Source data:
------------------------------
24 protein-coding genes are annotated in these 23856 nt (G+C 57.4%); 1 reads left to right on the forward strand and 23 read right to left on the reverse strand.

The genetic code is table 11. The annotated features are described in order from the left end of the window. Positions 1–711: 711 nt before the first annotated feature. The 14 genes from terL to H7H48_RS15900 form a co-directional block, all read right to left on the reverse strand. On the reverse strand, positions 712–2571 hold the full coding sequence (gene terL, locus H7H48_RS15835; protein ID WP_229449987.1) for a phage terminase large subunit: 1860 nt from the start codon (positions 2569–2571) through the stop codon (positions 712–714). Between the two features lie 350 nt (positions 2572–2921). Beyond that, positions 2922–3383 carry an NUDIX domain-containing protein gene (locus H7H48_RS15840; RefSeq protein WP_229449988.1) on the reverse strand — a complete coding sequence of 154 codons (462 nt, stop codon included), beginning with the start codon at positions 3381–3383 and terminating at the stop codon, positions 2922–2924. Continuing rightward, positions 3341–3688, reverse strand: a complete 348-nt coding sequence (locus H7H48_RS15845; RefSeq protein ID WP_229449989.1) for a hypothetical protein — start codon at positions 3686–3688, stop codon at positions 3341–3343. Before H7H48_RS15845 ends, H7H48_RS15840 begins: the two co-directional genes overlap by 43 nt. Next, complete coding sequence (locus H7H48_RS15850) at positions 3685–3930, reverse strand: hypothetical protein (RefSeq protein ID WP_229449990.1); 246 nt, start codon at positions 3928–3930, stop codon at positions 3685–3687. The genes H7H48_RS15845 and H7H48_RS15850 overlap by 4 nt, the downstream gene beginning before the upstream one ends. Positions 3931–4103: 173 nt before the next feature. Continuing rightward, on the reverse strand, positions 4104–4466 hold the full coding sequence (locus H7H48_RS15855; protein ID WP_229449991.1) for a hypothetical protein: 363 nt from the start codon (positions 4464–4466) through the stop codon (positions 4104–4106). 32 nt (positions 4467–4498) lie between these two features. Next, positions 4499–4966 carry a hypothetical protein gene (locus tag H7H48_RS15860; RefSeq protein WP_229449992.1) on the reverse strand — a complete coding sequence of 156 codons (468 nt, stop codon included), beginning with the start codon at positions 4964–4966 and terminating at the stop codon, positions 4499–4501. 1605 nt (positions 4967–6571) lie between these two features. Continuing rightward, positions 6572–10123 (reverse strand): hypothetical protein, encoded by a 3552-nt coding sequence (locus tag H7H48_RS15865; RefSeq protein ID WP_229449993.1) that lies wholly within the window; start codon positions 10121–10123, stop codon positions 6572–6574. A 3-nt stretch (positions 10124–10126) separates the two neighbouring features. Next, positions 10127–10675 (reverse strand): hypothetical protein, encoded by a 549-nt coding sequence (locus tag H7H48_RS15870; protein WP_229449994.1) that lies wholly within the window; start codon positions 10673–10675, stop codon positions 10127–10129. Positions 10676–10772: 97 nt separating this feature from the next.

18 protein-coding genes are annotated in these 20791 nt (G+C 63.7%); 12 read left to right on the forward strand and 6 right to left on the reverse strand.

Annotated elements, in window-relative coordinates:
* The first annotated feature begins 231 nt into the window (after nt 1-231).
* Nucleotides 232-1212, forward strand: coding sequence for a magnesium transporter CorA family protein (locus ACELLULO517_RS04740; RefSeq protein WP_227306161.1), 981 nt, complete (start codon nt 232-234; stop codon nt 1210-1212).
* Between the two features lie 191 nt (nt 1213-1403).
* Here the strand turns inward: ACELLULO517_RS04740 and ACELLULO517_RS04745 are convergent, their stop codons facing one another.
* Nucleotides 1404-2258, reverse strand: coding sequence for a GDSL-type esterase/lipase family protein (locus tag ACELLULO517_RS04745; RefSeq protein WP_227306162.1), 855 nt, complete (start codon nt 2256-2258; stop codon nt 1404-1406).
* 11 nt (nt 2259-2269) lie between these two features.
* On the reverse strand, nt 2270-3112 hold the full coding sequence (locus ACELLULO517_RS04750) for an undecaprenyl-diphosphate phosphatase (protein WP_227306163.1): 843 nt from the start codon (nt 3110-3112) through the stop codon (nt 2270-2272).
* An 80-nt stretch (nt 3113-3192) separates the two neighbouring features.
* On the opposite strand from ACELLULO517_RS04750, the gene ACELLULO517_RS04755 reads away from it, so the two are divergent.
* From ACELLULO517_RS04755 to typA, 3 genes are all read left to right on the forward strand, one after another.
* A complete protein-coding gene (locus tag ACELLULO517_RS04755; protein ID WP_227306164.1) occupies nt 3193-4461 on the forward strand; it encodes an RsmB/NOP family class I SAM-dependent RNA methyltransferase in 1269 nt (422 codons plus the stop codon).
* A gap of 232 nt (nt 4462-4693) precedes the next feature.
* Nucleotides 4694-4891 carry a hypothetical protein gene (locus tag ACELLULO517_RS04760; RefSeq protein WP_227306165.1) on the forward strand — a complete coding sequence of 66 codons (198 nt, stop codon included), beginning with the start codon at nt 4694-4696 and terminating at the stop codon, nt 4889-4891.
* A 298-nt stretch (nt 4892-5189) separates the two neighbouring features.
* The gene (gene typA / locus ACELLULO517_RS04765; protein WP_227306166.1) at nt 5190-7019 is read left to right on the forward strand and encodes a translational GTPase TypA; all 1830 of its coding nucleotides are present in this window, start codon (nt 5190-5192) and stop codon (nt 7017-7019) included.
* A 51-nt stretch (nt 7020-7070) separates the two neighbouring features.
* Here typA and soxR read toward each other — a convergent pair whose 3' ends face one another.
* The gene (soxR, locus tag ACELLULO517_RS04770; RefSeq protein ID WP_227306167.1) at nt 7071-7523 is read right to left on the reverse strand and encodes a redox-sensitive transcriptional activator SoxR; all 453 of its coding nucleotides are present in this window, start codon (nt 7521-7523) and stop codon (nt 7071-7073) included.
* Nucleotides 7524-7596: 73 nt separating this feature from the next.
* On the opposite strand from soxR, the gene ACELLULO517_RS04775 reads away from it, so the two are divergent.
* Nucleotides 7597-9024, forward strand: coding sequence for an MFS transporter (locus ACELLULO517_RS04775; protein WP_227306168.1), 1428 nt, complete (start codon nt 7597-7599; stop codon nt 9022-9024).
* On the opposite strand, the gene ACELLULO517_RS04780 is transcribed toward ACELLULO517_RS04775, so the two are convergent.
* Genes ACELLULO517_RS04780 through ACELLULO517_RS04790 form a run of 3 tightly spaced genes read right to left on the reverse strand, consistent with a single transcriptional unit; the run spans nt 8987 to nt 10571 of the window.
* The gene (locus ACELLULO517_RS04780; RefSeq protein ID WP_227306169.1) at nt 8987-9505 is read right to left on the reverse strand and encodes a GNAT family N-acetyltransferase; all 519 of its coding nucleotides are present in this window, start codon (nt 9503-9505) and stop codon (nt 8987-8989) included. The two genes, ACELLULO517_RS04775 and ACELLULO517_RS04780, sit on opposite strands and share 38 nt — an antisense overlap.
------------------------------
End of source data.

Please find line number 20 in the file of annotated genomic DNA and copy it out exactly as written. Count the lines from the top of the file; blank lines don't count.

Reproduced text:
* A 51-nt stretch (nt 7020-7070) separates the two neighbouring features.